Then there is the exercise concern. Kids need one to two hours of exercise a day, to develop their other muscle groups, and to help them internalize the idea that our bodies need maintenance; they don't run on autopilot.

Having said that, though, if you're dealing with a VERY strong visual learner, I don't necessarily think it is beneficial to deny TV until two. Moderation is a better guideline, at least for this visual group of kids. I think if kids are up for twelve hours a day, and they watch TV for a total of 60 to 90 minutes of that awake time, and it's not all at one sitting, then they are probably getting what they need in the other hours, in terms of muscle development, language development, and healthy play and body habits.

Back to Emily Rose now - sorry for that digression. I now read to her when she is in her crib, ahead of nap and bedtime. And when she is on the potty, or in the carseat. I give her one book to hold and manipulate (the kinesthetic angle), while I read aloud from another one. Since she's auditory, she learns from the book without having to look at it the whole time. Afterwards, I talk about the pictures with her, and then give her the book to manipulate, while I read another. It's working. I feel like she is getting a lot of literature now, compared to a few months ago. I had to let go of the cuddle part associated with parent-child reading. That has been hard, but I had to do the same early on with Daniel. Timmy loves to snuggle for books, thank God, so we do get to enjoy that with at least one. Hopefully, the next baby will be a snuggler as well. I've learned that you don't really know whether they're cuddly or not, until they start crawling and walking. Independence really brings out personality traits that were previously hidden.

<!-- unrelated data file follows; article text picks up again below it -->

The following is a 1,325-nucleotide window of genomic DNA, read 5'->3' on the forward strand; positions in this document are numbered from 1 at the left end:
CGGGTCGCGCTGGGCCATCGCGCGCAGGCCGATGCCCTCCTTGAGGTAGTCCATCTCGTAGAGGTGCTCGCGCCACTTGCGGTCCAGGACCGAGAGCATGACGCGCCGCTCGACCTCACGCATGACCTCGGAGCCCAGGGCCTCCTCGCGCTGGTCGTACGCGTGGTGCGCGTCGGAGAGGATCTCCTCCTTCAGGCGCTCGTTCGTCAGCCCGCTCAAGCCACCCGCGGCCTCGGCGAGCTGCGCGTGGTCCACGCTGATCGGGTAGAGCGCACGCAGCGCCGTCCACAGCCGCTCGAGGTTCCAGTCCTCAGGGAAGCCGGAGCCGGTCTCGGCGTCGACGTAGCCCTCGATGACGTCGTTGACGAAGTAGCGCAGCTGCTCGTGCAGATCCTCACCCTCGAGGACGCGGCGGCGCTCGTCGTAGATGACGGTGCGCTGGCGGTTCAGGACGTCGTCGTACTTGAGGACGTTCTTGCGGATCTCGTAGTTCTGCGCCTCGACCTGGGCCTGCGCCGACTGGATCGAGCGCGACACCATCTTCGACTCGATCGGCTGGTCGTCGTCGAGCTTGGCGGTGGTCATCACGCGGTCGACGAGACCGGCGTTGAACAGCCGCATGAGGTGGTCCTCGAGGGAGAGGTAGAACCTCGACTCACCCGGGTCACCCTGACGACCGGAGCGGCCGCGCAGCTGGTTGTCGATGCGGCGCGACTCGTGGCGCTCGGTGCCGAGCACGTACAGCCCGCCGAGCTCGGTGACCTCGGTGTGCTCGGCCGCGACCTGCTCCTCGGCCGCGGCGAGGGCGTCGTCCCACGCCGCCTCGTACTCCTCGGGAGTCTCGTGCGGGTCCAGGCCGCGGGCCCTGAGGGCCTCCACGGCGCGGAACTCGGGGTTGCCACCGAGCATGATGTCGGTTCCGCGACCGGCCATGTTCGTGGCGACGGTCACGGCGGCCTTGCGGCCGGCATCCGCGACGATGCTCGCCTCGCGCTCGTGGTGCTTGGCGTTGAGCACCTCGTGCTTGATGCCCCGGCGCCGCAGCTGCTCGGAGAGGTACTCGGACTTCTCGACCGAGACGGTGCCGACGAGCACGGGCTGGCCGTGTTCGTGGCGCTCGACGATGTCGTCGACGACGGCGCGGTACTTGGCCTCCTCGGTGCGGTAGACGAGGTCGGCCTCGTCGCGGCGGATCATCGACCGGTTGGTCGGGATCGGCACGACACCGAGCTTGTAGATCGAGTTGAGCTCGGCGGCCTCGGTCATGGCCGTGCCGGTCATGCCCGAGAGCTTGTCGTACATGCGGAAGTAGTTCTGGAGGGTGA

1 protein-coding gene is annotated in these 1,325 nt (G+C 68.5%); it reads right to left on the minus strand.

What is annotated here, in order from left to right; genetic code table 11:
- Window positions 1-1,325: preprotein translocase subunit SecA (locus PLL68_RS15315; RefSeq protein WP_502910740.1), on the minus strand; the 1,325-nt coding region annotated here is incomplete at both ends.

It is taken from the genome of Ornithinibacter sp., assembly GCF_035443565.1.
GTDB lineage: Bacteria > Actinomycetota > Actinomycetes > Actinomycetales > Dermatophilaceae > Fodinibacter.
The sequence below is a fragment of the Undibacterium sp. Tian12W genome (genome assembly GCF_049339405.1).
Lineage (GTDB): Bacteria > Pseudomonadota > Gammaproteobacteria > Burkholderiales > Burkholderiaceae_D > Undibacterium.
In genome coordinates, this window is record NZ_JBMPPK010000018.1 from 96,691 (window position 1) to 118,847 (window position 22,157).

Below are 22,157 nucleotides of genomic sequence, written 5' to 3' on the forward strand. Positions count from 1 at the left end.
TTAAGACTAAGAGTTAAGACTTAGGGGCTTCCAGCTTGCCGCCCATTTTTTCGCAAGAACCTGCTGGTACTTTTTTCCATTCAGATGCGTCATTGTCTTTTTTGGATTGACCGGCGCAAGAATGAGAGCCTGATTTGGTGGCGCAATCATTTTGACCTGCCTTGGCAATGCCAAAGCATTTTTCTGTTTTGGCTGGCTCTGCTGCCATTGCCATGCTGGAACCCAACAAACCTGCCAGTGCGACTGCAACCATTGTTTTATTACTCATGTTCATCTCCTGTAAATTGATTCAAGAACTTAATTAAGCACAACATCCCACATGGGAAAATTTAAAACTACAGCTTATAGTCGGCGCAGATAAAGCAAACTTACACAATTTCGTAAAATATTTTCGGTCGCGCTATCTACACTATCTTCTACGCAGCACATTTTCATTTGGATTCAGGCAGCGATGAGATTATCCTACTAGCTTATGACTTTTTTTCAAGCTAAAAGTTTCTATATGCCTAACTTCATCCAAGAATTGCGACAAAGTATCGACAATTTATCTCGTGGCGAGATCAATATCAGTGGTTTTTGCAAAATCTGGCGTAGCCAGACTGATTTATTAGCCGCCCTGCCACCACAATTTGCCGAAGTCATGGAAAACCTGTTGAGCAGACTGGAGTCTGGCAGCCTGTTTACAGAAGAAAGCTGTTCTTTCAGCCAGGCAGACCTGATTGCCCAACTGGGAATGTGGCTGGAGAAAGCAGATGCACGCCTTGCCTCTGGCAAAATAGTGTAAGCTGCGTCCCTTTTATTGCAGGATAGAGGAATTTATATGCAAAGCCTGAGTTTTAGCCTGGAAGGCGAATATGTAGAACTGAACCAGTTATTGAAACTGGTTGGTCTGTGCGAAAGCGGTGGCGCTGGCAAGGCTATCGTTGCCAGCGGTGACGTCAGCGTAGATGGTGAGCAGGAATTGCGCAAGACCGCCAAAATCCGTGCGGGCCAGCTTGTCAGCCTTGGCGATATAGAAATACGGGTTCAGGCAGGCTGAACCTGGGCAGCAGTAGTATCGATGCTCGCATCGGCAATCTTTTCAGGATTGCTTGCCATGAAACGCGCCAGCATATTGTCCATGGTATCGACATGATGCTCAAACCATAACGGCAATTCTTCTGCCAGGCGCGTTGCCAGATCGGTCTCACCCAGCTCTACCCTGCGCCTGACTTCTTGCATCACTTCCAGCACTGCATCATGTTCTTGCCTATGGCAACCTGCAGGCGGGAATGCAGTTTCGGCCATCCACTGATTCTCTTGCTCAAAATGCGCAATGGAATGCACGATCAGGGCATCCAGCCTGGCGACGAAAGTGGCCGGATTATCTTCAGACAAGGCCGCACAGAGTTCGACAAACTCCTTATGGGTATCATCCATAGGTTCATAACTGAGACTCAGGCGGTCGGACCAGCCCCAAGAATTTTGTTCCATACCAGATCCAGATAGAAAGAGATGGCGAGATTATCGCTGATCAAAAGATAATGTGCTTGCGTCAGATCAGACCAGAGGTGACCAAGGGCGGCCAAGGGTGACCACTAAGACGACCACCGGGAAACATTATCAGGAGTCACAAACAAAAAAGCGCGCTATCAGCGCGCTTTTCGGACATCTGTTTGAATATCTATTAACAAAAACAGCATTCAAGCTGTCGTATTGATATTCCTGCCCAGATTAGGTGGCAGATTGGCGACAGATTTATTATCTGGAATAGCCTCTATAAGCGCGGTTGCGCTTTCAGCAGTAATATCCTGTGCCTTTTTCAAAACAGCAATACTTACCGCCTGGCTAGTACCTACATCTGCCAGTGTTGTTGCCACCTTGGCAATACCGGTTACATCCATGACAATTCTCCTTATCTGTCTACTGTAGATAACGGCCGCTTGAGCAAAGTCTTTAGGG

Anyway, if you love books, but have a reluctant baby or toddler on your hands, don't give up. Observe carefully what activities and pastimes your child seems to enjoy, and use that knowledge to experiment a little with what works best. Reluctant or not, all kids need books for optimal development.